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Mind of the Phoenix: A Memory Collector Novel By Jamie McLachlan Pub Date: September 28, 2015
Moira is a powerful empath, a psychic graced with the ability to read emotions and memories. Her skill is as much a curse as a gift, for in the harshly stratified city of Braxton empaths are slaves. Clever and beautiful, Moira has learned to rely on no one but herself. Determined to escape life as a concubine, she kills her master, and is imprisoned for the crime.
This could be the end for Moira, but the government has need of her skills. A mysterious serial killer known as the Phoenix has been planting suggestions in his victims' minds that drive them to murder and suicide. To gain her freedom, Moira partners with Keenan Edwards, a handsome young detective, to stop the killer.
Hunting the Phoenix will bring Moira on a more dangerous road than she imagined, forcing her to confront dark minds, twisted moralities, and her growing feelings for the detective.
Mind of the Phoenix is a fast paced fantasy/mystery with a strong female lead. It isn't a novel for younger readers, as there is considerable depiction of abuse, although it is not graphic. Moira is a captivating lead. Although she is wounded by her past and hesitant to trust, she is confident in her abilities, as well as able to turn weakness to strength.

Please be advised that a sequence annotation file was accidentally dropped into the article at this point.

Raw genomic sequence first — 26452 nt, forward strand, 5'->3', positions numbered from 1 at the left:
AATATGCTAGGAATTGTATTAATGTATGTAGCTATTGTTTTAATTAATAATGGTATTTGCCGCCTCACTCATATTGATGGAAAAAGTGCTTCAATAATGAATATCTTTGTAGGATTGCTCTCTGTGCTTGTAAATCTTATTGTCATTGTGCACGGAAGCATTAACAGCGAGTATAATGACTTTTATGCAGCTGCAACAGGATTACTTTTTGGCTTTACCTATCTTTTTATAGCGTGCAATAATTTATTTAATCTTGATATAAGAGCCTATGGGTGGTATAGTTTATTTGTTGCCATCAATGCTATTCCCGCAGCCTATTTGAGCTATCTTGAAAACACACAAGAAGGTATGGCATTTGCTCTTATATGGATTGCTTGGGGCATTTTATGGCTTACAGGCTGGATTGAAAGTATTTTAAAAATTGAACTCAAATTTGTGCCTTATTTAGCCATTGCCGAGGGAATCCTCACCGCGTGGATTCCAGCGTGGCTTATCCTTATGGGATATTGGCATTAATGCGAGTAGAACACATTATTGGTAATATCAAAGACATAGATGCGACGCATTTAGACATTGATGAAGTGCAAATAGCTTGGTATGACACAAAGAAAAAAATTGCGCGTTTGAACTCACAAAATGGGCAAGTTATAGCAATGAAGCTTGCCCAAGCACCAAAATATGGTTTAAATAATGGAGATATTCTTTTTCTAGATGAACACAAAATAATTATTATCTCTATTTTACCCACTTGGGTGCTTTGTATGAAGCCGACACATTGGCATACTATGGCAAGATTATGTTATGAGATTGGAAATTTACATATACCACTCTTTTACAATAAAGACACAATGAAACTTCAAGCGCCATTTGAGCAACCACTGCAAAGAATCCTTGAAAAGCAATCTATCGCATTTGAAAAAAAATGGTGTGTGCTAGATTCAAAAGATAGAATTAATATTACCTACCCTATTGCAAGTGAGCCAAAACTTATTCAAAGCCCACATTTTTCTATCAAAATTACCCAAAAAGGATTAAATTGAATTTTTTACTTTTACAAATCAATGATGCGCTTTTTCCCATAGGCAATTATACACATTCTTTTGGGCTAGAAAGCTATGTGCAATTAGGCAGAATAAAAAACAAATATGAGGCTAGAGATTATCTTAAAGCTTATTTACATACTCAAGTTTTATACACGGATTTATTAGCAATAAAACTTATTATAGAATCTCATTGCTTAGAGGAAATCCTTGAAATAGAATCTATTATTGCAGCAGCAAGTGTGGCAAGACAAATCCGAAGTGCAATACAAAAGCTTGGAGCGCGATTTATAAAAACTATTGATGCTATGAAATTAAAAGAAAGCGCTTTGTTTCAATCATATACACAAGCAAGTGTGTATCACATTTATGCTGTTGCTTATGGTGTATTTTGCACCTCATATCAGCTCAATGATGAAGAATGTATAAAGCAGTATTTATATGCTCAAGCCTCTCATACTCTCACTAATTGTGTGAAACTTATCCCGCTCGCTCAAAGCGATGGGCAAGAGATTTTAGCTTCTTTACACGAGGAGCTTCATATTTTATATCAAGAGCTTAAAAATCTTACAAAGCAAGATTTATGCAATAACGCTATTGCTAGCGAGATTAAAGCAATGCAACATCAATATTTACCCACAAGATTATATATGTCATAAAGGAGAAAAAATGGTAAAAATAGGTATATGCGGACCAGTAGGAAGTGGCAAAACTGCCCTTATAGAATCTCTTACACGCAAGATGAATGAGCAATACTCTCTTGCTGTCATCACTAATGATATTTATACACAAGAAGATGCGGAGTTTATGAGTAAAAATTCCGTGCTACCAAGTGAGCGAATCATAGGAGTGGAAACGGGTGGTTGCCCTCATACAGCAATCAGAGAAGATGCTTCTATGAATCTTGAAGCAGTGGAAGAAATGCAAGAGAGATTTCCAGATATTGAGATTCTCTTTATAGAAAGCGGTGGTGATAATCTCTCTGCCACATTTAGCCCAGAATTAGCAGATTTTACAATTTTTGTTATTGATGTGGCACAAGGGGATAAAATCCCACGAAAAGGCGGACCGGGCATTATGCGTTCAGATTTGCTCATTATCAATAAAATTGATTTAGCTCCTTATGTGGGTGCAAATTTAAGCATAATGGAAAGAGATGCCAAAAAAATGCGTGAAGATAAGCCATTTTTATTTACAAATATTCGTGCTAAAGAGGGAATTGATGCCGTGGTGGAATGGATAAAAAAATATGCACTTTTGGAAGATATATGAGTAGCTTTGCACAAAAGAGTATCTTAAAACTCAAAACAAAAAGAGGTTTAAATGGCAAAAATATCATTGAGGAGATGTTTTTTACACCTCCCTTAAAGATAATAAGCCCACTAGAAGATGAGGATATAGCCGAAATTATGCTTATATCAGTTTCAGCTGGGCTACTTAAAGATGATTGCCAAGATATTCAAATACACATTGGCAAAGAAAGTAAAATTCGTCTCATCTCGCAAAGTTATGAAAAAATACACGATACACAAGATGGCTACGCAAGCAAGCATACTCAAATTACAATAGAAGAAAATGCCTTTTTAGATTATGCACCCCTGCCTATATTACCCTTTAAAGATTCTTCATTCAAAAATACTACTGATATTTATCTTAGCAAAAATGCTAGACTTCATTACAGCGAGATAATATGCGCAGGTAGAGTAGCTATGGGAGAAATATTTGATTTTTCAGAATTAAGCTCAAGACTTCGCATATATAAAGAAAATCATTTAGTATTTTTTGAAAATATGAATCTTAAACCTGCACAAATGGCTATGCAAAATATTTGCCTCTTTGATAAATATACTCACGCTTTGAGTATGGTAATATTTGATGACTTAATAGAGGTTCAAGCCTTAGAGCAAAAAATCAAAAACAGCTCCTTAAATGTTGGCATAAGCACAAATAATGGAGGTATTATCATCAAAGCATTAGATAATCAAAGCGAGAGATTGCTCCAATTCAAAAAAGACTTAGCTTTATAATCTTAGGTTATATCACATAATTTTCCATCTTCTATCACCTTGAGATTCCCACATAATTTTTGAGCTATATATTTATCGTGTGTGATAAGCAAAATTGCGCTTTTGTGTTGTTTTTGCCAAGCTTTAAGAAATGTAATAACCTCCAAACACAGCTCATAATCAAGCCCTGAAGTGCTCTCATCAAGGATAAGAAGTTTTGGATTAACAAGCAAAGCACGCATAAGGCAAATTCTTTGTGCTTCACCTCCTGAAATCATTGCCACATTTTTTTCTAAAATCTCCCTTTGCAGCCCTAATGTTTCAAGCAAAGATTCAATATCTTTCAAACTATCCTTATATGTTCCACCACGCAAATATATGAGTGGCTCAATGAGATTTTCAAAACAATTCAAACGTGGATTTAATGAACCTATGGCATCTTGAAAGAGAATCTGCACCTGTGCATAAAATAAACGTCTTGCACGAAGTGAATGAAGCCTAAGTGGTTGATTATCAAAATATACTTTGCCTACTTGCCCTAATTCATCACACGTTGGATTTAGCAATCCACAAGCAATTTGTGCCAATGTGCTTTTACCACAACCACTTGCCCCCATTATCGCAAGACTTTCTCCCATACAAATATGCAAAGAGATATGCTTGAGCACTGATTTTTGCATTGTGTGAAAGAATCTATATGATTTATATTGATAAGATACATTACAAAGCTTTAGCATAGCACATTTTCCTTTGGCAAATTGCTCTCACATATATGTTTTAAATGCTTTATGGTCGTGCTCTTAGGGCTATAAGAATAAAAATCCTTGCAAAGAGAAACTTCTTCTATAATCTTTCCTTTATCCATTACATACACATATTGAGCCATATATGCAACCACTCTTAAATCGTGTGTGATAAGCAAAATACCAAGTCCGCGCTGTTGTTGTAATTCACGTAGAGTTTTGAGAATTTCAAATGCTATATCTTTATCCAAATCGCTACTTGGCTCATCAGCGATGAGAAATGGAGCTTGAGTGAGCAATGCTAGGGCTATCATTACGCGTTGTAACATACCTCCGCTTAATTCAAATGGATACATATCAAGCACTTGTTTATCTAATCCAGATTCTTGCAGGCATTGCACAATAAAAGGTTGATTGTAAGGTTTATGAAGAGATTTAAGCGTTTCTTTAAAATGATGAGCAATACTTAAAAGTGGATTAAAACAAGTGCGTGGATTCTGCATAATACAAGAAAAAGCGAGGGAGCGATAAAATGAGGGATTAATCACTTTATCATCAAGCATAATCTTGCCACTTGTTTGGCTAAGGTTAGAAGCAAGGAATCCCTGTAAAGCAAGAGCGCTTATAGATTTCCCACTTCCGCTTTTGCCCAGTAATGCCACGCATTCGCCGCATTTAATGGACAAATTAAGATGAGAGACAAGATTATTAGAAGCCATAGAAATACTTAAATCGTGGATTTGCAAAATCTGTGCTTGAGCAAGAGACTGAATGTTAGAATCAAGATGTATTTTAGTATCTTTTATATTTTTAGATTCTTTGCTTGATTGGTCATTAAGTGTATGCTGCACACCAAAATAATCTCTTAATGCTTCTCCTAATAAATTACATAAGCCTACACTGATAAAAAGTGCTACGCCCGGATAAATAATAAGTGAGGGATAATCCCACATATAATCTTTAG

The world of Mind of the Phoenix is harsh. Empaths are enslaved and placed in one of three positions based on their abilities - memory blockers, dream weavers, or concubines. Subject to the whims of those who own them or pay for their time, empaths have no rights.
Moira is a powerful empath who did the unthinkable. She murdered her abusive master. Languishing in prison she is given a choice - execution or assisting the police in investigating a series of mysterious murders. Members of the Elite are being killed, and the deaths are linked to a mysterious figure called the Phoenix. Moira pairs with Detective Keenan Edwards, a man with a keen intellect and a surprising measure of understanding.
I enjoyed Mind of the Phoenix. The abuse experienced by the empaths is troubling, and plays an important role in the novel. Justice is not a clear cut issue, as many of the victims are oppressors with violent pasts. Mind of the Phoenix is a stand alone novel, although it's end is a bit abrupt. That is a small flaw in a novel that is clearly only the first in a series.
I received a copy of Mind of the Phoenix from the publisher and netgalley.com in exchange for an honest review.